Residents living near Plaza de Lesseps, which reopened just over a year and a half ago after more than three years of work have sent a report to the Ayuntamiento of Gràcia detailing complaints about the rapid disintegration and incomplete works (read article in Castilian here, El Periodico). The district councilor, Guillem Espriu, has defended that specific improvements have been carried out on the south side, where there have been most criticism, and has pointed out that the space is not yet finished due to the work carrying on for the Metro Line 9, which is due to go on for a further four years. Josep Maria Flotats, president of the residents has told of their main complaints which include empty tree squares, where trees have died, pavements that have lifted or disappeared next to rubbish bins, dogs wandering off leads and poor grass areas. Mireia Bargalló, owner of the pharmacy on the square says, "it is not uncommon for seniors entering complaining of sprains mainly because of the paving. We even had a case of a broken femur." One of the main problem areas is the amphitheatre which residents say has led to antisocial groups using it as a meeting point and during Sant Joan as a place to launch rockets. They have also detailed complaints against the lighting which they say is dark and that the streetlights only illuminate the pavings and not the area.
Sales of devices that detect speed radars are on the rise and there's growing concern that the move to legalise them was a mistake (read article in Castilian here, La Vanguardia). Drivers are legally allowed to carry electronic equipment in their vehicles to detect the presence of a radars which control the speed of traffic provided the device does not interfere with the signal of the surveillance unit. The devices were illegal until recently, but now the legislative change in road safety has lifted the ban and drivers with the devices will no longer face fines. The devices come under two categories, one is with GPS equipment where they give information about the location of speed cameras and whilst the vehicle approaches one the GPS system tells the driver of its existence. Secondly, is the group of computers that are equipped with electronic devices that scan antenna frequencies emitted by the radars and once located, inform the driver. These detectors are able to reveal the position of any type of radar, both fixed and mobile, including those used by plain clothed police. There is also a third type that remains illegal due to the fact that once a radar is located it emits a radio signal so powerful that it scrambles the radar, making it easy to affect the speed of the car. Being caught using one of these will result in a fine of €6,000 and six points on your license. The technical director of the RACC, Lluís Puerto, explained that there are still many members who are confused about the legality of the machines saying, "it has created a legal limbo and that's not good." Sources from the Servei Català de Trànsit said that allowing radar detectors to become legal was a mistake, given that these devices are used by people who want to violate the speed limit". With RACC taking the same view saying, "the vast majority of those who install a detector are used to speed, the detectors should be illegal."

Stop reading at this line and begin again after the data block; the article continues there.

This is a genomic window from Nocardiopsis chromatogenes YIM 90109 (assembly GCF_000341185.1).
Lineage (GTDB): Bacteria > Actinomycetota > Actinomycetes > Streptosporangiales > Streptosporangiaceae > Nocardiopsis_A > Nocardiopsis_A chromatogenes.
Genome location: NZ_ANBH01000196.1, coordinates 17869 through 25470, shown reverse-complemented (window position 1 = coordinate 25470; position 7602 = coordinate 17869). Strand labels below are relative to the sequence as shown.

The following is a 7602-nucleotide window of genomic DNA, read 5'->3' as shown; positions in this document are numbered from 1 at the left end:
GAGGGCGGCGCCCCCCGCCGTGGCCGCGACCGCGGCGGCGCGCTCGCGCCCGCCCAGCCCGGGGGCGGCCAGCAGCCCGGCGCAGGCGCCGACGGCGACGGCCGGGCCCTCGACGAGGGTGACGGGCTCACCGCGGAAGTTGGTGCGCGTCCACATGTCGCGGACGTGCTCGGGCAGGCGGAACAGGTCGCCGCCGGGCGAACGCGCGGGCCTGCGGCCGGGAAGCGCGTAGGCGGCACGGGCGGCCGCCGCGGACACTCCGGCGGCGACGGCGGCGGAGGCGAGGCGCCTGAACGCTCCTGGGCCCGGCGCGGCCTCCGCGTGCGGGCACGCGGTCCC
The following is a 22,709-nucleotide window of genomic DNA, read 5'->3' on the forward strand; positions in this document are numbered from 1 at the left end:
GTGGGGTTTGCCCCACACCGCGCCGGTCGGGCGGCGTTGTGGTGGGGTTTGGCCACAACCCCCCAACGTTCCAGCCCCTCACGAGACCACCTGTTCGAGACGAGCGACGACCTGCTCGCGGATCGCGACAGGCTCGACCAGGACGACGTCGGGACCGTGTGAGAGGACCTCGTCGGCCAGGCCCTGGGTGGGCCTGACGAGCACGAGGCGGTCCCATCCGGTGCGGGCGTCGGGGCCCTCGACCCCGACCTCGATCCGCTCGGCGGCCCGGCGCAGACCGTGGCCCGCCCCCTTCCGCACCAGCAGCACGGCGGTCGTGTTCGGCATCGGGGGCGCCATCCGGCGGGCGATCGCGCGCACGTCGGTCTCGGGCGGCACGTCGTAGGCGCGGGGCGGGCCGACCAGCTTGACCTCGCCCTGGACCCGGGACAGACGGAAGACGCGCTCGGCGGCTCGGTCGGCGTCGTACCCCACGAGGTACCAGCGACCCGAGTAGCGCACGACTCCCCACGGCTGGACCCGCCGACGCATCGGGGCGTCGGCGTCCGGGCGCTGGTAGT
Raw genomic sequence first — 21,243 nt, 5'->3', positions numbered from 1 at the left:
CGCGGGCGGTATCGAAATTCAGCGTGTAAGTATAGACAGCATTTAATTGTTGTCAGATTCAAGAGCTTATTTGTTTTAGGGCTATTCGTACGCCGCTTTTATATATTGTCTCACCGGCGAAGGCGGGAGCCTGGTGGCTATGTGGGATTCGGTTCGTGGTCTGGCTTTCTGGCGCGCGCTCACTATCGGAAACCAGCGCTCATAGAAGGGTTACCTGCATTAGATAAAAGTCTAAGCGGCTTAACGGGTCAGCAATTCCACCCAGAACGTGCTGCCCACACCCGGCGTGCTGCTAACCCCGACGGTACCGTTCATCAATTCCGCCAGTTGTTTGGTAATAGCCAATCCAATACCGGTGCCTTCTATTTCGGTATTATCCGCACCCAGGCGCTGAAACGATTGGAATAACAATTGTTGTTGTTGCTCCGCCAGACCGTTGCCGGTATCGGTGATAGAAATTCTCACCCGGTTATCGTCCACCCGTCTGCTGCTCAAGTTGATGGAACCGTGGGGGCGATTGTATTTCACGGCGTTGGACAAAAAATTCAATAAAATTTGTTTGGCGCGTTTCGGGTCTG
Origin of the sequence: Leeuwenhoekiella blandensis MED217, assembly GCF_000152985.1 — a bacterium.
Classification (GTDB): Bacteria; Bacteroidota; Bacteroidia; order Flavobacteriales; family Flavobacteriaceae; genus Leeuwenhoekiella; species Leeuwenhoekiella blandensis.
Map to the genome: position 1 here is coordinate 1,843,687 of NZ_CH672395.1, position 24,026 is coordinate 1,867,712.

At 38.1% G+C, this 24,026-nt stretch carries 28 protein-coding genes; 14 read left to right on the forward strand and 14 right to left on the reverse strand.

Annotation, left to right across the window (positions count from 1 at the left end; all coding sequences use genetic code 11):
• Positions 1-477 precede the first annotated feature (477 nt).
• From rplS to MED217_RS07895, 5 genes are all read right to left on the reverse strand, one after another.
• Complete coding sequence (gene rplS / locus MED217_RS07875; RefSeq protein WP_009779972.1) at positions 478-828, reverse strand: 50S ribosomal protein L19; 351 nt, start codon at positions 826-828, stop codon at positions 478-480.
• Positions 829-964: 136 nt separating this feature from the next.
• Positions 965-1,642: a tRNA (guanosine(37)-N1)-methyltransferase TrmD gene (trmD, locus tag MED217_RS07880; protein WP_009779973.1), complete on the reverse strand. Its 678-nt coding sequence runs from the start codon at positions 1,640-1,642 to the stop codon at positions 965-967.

Blanco and Chacón signed a pact in August that laid down conditions on how to 'militarise' airspace (read article in Castilian here, El Pais). The move by José Luis Rodríguez Zapatero on December 4th to transfer control of airspace to the ministry of defense before the strike of air traffic controllers was not a makeshift measure. On August 20th, the ministers of development and defence, Carme Chacón and José Blanco signed a protocol that defined the conditions and on December 4th, the prime minster decided to implement it for the first time in history with the aim of "ensuring that highest possible level of safety, effectiveness and continuity in the provision of air traffic services." The general objective of the protocol is to enable the military to take charge of civil air traffic control. To this end, the ministry of development has undertaken to provide the military "training appropriate to obtain the necessary clearances that allow them to perform their functions in the control towers and civilian centres". It also has to hire civil liability insurance that would cover the military controlling civilian flights. Complete replacement of civilian air traffic controllers is not possible with only 280 military controllers available to civilians, who number 2,400, however the aim is to identify a list of critical positions to occupy a temporary basis to meet the most urgent contingency plans. The plans focuses on the four main control centres, Madrid, Sevilla, Barcelona and the Canary Islands and was put in place to ensure that the need to close Spanish airspace never occurs again.